Has Will Hutton gone mad?

by | Nov 15, 2011


Over the weekend, Will Hutton offered a ‘modest proposal’ so bizarre that it must have left his colleagues at the Observer fearing for his sanity.

David Cameron, he suggested, should…

… travel to Germany and make a speech in German – however embarrassing – spelling out the choices. If Germany is unprepared to accept them, he should argue that the least bad option is not for Greece to leave the euro – but for Germany, whose economy is strong enough to take the shock, to do so.

He should say that while it was right for Britain not to join the single currency as it was previously constructed, if Germany were to act responsibly, Britain would peg sterling to a reformed euro and in the long run even consider joining the regime. Moreover, Britain would do this either way, he could argue – eventually joining a single currency in which Germany accepted its responsibilities or a single currency without Germany.

Now the idea that Cameron should offer to swap places with Angela Merkel at the heart of the Euro meltdown is, without doubt, genius. The Germans, I am told, feel cursed to stagger on endlessly chained to the corpses of weaker European nations. So… why not help out? Strap them to the UK instead!

But it’s Hutton’s tactics I worry about. Year after year, with consummate skill, he’s been inching [sorry, centimetring] Britain towards Euro membership.

Who can forget his moving plea from ’99 that the UK adopt the single currency because “we read the same bible, drink the same wine, haunt the same discos, play in the same Champions League” as our European neighbours?

Or his reassurances from 2002 that fears the Euro could crack were ‘scaremongering’ and ‘wishful thinking’? Or his masterful solution for the problem of one-size-fits-all interest rates (in a crisis, European countries survive by running up bigger deficits!)?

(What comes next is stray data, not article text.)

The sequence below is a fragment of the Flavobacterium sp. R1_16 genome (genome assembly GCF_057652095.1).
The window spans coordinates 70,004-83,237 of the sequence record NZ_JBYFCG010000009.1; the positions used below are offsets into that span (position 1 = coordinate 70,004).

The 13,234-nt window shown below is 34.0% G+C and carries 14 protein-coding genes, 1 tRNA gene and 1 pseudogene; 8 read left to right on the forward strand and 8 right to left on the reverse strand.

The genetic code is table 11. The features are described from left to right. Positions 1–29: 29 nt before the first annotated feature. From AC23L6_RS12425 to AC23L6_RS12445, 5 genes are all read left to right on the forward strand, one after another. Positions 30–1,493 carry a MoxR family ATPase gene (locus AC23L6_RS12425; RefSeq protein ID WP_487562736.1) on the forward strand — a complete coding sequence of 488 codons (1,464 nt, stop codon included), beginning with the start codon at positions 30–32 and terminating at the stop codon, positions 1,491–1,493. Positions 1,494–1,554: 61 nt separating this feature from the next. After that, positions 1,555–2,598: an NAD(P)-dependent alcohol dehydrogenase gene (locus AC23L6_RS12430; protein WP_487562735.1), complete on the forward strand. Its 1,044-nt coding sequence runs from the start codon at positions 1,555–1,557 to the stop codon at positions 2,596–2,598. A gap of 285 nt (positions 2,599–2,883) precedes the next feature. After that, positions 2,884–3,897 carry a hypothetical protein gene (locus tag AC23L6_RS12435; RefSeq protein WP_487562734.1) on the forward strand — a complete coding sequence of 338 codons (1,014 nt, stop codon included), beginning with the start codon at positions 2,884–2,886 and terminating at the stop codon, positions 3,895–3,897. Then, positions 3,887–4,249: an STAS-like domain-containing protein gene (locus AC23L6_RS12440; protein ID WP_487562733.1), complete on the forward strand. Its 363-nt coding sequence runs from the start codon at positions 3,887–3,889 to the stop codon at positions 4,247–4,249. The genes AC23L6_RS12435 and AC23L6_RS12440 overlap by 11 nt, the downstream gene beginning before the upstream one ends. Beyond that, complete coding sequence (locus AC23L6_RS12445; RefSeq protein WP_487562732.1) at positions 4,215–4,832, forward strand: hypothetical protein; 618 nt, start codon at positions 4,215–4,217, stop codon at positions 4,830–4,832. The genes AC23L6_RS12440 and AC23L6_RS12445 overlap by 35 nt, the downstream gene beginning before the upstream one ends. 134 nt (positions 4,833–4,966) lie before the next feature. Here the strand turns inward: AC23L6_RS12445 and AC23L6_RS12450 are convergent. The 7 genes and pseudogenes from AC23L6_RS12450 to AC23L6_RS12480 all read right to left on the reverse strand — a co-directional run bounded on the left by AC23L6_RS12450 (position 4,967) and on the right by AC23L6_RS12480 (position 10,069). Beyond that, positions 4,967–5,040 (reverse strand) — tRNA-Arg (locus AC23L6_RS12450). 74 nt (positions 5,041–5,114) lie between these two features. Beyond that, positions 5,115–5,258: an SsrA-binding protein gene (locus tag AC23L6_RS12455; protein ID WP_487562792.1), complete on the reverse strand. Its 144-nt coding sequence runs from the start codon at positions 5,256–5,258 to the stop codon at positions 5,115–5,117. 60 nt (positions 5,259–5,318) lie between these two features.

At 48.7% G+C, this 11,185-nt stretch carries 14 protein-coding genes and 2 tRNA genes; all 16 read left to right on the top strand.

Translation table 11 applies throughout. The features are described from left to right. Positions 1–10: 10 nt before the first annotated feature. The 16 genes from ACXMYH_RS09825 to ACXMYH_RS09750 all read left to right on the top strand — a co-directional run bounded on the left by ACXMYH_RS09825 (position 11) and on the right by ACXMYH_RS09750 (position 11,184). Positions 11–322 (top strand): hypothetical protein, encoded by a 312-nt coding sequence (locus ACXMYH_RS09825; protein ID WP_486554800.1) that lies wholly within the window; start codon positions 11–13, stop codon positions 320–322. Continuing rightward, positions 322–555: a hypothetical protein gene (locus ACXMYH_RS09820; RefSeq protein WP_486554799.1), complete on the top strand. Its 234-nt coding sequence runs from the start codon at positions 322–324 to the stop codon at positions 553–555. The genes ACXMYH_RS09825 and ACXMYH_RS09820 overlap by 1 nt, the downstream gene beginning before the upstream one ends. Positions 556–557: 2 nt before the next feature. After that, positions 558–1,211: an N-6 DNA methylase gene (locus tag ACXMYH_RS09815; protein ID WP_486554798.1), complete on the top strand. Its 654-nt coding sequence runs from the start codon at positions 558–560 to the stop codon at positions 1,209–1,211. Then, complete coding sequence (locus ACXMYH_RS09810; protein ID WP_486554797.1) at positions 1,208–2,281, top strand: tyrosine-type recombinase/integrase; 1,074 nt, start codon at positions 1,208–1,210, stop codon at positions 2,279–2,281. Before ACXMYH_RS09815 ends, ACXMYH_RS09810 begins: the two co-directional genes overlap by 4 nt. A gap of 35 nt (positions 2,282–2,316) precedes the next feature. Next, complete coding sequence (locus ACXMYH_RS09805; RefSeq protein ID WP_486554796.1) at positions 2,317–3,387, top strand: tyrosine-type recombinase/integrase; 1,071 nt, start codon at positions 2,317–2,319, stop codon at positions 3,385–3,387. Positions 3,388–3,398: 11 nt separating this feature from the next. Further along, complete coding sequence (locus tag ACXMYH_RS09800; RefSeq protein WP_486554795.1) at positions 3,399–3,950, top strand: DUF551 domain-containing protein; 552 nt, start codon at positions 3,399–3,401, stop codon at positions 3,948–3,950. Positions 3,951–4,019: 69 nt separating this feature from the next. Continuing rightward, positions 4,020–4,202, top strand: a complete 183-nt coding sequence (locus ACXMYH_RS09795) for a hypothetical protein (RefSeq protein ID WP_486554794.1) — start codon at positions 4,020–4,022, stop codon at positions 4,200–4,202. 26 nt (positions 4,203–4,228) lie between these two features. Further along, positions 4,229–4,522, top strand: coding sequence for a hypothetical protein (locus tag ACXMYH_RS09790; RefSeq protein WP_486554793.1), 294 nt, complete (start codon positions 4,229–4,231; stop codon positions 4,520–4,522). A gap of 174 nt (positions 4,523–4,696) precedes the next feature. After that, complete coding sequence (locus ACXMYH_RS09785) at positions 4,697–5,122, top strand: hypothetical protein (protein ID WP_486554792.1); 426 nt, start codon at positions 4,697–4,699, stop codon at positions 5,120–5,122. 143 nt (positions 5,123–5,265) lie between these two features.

Or from November 2008, his Cassandra-like insight that only through immediate Euro entry – now, this minute – could the UK avoid ‘national bankruptcy’ and the ‘clutches of the IMF’?

Or perhaps most prophetic of all, his essay from just a fortnight ago, hailing European leaders for taking an ‘inspiring leap’ towards financial stability, by creating “a self-help club” in which every European country could be both strong and free?

But it’s the language thing that makes me fear Hutton is losing his marbles. Our PM may not be able to speak a word of yer’actual German, but he can do a hilarious German accent (this is taught to all boys as part of the British national curriculum). He even whipped it out on the campaign trail:

[youtube]http://www.youtube.com/watch?v=Sp4nwcBgx0A[/youtube]

What’s more, he’s almost certain to push things too far by borrowing a costume from Prince Harry to make his big day in Berlin memorable for all concerned. The likelihood of embarrassment is overwhelming! He’s sure to come across more John Cleese than JFK.

No – what Cameron should do, obviously, is resign forthwith and allow Nick Clegg a fluent German speaker to take over. Clegg could then appoint a government of technocrats to prep the UK for Euro membership. I nominate one Hutton, W as our next Finanzminister….

Author

  • David Steven is a senior fellow at New York University, where he founded the Global Partnership to End Violence against Children and the Pathfinders for Peaceful, Just and Inclusive Societies, a multi-stakeholder partnership to deliver the SDG targets for preventing all forms of violence, strengthening governance, and promoting justice and inclusion. He was lead author for the ministerial Task Force on Justice for All and senior external adviser for the UN-World Bank flagship study on prevention, Pathways for Peace. He is a former senior fellow at the Brookings Institution and co-author of The Risk Pivot: Great Powers, International Security, and the Energy Revolution (Brookings Institution Press, 2014). In 2001, he helped develop and launch the UK’s network of climate diplomats. David lives in and works from Pisa, Italy.


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